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6.8 struck near delhi. the capital. it was recorded at a depth of 143 kilometres. there was minor damage, but no immediate reports of casualties so far. >> it latest effort to bring peace in syria is focused on negotiations. this time in moscow. the u.n. special envoy is in the russian capital on wednesday to hold talks with sergey lavrov. >> the outcome of a bombing campaign laid bear. the video uploaded is set to show damage caused by russian or syrian military strikes in the city of raqqa, there's no way of independently verifying this. >> the russian government is working with syrian opposition groups to fight i.s.i.l. the free syrian army is not one of them. we are in a state of war with the russians, they are
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bombarding the positions of the free syrian army, and infrastructure and hospital. if they want to coordinate. they have to stop military provisions forever, and be ready to move forward to the final stage, under the sponsorship the united nations. >> the issue of bashar al-assad's future is the main sticking point in efforts to resolve the conflict. there was renewed optimism that talks in vienna last friday between world powers backing both sides. no representative from syria was there. iran was at the table for the first time. now a senior syrian minister speaking from tehran says nothing has changed. >> some are looking into holding never meeting between the syrian government and the opposition groups. we have not received a formal invitation, the transitional period does not exist in the minds of those that are sick.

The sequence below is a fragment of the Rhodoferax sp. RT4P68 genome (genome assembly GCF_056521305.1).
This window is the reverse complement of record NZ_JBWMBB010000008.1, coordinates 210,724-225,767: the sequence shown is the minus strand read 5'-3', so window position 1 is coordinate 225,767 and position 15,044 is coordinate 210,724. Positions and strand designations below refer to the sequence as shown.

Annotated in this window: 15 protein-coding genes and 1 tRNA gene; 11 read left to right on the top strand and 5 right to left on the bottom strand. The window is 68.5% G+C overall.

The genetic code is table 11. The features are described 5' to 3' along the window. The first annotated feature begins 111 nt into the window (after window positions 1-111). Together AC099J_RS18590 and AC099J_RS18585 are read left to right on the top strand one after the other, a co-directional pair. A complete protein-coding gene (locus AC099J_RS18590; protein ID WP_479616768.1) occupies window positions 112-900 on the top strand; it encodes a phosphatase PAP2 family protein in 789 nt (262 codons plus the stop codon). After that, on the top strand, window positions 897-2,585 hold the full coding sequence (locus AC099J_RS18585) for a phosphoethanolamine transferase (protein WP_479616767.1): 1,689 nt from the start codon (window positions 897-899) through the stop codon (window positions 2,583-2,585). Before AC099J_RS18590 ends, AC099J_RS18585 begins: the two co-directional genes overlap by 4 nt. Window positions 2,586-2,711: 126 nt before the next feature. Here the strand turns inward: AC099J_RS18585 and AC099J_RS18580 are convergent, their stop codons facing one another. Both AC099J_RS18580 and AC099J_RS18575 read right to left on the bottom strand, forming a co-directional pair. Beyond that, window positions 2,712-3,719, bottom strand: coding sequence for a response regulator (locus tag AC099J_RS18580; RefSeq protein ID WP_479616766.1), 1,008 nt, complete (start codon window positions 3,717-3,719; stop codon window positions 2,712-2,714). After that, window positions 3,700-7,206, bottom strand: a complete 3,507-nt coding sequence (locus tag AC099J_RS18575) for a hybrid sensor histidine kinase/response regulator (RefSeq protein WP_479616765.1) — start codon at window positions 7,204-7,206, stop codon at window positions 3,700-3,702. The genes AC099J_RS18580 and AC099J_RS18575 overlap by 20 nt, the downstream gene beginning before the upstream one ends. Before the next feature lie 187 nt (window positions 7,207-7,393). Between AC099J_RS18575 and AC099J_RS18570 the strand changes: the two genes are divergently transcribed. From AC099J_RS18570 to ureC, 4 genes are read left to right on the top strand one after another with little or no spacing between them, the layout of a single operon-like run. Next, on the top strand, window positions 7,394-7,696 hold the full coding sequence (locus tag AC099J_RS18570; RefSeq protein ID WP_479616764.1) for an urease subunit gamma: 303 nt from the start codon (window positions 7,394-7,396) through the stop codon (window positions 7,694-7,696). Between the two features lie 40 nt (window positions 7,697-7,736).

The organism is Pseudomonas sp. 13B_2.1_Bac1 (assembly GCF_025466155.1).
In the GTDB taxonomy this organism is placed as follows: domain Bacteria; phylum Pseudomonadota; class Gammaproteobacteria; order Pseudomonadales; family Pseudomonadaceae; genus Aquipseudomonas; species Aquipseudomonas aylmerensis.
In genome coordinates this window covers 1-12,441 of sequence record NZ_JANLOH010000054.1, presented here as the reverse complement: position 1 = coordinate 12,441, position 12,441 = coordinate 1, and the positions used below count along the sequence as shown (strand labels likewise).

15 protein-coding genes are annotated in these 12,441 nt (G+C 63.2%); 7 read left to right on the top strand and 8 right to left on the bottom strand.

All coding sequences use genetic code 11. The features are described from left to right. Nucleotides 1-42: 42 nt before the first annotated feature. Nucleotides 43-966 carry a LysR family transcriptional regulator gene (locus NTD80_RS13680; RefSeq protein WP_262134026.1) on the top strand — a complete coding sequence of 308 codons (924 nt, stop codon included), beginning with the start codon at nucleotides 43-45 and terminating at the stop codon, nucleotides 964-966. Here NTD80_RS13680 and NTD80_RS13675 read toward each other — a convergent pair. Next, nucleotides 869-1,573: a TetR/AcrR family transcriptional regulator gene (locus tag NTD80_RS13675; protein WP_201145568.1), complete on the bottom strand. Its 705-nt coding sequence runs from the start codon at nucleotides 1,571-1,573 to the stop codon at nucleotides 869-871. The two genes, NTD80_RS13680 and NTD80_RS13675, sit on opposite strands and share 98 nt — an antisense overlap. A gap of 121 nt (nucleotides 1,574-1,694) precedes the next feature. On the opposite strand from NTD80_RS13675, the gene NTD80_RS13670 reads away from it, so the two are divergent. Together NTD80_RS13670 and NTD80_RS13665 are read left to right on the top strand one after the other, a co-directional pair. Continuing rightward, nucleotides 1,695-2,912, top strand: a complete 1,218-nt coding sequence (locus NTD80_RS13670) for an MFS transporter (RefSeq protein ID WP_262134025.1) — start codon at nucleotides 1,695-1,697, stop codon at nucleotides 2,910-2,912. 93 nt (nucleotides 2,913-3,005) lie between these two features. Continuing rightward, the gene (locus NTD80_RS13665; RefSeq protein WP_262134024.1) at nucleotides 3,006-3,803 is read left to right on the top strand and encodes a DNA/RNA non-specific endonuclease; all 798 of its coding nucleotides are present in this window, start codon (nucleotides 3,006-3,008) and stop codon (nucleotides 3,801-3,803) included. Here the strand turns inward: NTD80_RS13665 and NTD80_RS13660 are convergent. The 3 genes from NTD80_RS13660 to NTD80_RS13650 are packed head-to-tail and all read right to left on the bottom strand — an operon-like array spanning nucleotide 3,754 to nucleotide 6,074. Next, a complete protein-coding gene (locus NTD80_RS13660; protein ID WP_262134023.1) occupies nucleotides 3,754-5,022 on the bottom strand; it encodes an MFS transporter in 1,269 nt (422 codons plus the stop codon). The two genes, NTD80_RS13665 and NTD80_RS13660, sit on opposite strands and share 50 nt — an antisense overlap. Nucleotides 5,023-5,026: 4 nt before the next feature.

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separately, russia appears to separate away from a long-held position that bars must remain in office. >> we have never said that bashar al-assad has to go or stay. what we did say is that a regime change in syria is a localar regional catastrophe. secondly the syrian people only can decide the president's fate. the fate of the syrian people seems to be decided for them. more than a quarter of a million have been killed in the war, a figure that grows with each passing day of air strikes and failed diplomacy russia's deputy foreign minister reportedly said there'll be talks in moscow between the government and opposition members next week. the u.s. says that would be too soon. >> i look forward to moving the process forward, getting the syrians involved as soon as possible. their country, their future. we are not ready for the discussions yet.
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until the international community reaches a greater consensus on the way forward. >> russian media says unusual sounds have been heard from cockpit voice recordings. the airbus a321 belonging to metro jet dame down in the sinai desert. killing the passengers and crew on board. no distress call was made by the pilot. tuesday, investigators returned from the crash site. >> well, they are formally extended the crash site now. they are looking at an area of more than 30 square kilometres, and it's a large area. that they are using drones to try to search for more bodies, and more debris. they found more debris in wreckage. no extra bodies today. >> meanwhile here in st. petersburg, the awful task of identifying the dead continues. the families and relations are